In case you’ve been living under a rock, elections are this Sunday! Are you ready to wet el chiquito?

Most of the action will be in person, of course. But here’s your roundup of the digital tools you can’t do without on 6D.

Before the vote

  1. Get to know the people you’ll be voting for at EligeTuCandidato.org, an excellent initiative by Transparencia Venezuela. There’s a goldmine of information about the candidates, including their career highlights, proposals, promises, and whether or not they’ve taken part in a coup d’état. They also have many candidates’ Twitter handles so you can holler at them. There’s even a handy list of cara’e tabla candidates, the ones who use public money for their own campaigns.
  2. Get a reminder on the voting process at ComoVotar.com, Venezuela Inteligente’s great simulator. The more familiar we all are with the process, the faster it’s going to go. Be sure to mark three ovals on the voting machine and only then press VOTE, this is the only step in which miembros de mesa won’t be able to help you!
  3. Voting for the opposition, right? But are you sure you know how to pick the right Unidad card. This should be a no-brainer, but the government’s playing dirty and it’s counting on you to get confused. So, do tell everyone you know about “abajo, a la izquierda, en la esquina, la de la manito”.
  4. Get in touch with fellow voters to attend the verificación ciudadana together. You can register as user at esdata.info and directly contact people in your voting center.
  5. Make a list of family and friends of voting age. Call them (don’t Whatsapp, call!) and ask them how they’ll get to their polling stations. Offer help if you can.

Bonus points: join Votojoven’s Defensores del Voto initiative.

At the voting station

  1. Keep calm and vote. Don’t wait for the Toque de Diana, ‘cause it might not come.
  2. Remember your list? Call those people again and tell them to go out and vote! Be ruthless, spare nobody.
  3. Do attend the verificación ciudadana. The machines whose paper trail will be audited have to be chosen after all of the mesas have been closed.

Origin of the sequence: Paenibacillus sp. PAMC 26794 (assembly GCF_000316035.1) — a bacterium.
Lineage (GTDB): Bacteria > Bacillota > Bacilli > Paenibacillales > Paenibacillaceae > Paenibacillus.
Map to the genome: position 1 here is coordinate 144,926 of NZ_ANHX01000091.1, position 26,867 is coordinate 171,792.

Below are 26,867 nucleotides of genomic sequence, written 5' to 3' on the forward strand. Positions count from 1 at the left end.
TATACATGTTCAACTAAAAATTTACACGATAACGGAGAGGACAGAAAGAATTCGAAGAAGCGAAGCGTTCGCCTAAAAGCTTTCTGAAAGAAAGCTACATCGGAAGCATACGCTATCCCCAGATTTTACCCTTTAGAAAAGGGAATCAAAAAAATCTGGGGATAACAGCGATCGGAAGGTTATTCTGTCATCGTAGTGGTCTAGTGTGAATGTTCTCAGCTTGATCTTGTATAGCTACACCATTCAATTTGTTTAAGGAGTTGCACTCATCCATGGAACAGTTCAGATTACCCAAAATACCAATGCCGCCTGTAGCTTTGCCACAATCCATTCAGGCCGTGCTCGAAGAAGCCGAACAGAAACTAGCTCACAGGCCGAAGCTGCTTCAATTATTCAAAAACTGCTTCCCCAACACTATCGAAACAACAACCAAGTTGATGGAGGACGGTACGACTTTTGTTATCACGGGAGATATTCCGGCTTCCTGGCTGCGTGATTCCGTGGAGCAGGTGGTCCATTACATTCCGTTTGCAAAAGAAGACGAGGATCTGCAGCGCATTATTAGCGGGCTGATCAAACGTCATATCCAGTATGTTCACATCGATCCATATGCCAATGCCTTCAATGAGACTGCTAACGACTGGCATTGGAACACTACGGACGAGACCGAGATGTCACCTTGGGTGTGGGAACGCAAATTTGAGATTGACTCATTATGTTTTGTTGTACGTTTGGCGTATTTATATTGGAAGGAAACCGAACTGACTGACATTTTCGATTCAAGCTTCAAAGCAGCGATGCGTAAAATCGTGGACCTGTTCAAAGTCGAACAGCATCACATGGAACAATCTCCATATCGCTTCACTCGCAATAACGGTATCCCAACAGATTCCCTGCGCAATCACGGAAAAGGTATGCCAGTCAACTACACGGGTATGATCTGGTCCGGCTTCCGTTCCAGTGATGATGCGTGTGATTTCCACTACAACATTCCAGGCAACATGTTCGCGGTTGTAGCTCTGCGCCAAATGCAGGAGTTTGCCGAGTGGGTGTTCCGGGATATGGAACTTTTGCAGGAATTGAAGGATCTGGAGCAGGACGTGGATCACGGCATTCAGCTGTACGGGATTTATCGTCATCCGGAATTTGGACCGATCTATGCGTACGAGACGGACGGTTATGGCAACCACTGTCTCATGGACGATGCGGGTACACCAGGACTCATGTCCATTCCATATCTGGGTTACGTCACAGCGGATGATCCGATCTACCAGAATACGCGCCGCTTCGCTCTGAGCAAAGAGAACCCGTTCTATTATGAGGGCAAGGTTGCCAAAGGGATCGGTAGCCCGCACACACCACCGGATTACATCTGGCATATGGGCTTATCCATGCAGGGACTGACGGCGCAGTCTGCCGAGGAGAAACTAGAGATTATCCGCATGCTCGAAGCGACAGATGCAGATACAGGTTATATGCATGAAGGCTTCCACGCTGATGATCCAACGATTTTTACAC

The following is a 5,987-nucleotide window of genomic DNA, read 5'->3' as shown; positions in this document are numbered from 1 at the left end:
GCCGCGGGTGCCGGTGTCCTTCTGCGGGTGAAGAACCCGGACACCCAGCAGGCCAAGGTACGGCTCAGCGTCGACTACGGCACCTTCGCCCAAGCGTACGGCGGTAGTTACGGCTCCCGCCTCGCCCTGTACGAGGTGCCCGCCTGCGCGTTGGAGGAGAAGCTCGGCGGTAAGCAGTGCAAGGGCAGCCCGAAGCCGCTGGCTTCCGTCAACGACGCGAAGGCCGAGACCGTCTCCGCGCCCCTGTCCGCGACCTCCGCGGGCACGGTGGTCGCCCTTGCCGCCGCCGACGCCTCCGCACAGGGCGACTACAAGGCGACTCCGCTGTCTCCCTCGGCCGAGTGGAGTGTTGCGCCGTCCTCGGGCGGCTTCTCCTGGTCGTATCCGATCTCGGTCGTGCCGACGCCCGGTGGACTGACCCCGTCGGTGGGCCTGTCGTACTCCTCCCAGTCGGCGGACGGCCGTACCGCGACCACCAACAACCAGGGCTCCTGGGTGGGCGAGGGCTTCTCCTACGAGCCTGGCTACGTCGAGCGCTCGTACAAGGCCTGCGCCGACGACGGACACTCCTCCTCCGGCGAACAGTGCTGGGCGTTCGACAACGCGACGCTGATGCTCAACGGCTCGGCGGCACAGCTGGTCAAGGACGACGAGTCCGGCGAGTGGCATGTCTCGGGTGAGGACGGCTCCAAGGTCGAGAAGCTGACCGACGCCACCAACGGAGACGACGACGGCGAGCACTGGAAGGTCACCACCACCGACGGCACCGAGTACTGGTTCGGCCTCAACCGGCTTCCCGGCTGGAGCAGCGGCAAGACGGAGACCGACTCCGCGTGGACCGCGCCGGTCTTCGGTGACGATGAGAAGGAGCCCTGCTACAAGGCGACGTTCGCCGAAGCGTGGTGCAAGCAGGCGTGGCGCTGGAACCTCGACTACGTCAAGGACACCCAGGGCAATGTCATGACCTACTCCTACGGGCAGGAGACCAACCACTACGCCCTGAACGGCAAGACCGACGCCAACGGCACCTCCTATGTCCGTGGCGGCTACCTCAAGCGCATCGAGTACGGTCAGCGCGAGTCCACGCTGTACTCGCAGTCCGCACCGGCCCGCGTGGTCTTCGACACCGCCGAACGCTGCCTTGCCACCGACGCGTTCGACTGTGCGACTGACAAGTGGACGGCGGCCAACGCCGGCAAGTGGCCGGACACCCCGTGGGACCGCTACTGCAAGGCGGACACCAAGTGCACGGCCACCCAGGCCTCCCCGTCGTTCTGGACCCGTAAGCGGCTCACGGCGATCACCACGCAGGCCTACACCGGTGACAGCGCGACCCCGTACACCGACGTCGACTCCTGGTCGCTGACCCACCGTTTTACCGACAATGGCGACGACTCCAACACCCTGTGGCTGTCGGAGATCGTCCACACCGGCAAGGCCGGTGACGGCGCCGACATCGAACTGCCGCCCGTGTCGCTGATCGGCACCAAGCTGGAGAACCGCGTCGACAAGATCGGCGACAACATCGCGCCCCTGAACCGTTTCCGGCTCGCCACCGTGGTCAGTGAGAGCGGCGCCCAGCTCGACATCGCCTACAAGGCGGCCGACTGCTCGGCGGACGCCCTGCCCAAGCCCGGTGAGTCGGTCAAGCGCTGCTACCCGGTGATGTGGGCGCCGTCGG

4. If you see something you shouldn’t be seeing, like two people behind the voting machine or voters being intimidated, make sure to take note: when, where, who was involved? Remember the voto asistido has to follow a very specific procedure, explained in this video.
  5. Report any irregular activity you noticed. We recommend making the denuncia in two channels: through the MUD’s official network of activists, called La Fuerza es la Unión, and through Transparencia Venezuela’s Dilo Aquí website.

After the vote

  1. Head home, get a beer (or 12) and get ready for baranda time.
  2. Chill. Remember the government cannot simply steal the election and cover its tracks, the system makes numerical fraud impossible to pull off if there are witnesses. Go on, re-read at Quico’s article and go through his slides with a cold beverage in your hand.
  3. Read this handy guide on what to do if the government starts blocking websites. Download it here.
  4. Don’t spread rumors, however optimistic or pesimistic they may be! Let’s be patient.

Remember: call, vote, verify and report. Thank you for putting your granito de arena for Venezuela’s future.

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7 COMMENTS

  1. Thanks, Alejandro. Great job!

    One thing I would add: Call especially your friends who work for the government. Convince them that the government cannot know how they voted, and that the system prevents it. The threats they get about losing their jobs are just empty threats. Not voting is not enough! Their vote may be stolen if they do not vote. Todos a votar!

    • This is so true. People need to think for their country rather than for themselves. That is a major problem. People can only think 1 day ahead.

  2. “Remember the government cannot simply steal the election and cover its tracks, the system makes numerical fraud impossible to pull off if there are witnesses.”

    I hoping that you are standing on firm ground with that statement. Thanks for an excellent piece!

    • Oops! The above was a reply to the LKY troll. However, I see that it has been deleted. Please feel free to delete this comment, and the one above.

  3. great post. It should be in Spanish as well, since the great majority of voters Sunday do not understand English. Caracas Chronicles has a wide potential Spanish speaking audience,
    Gustavo

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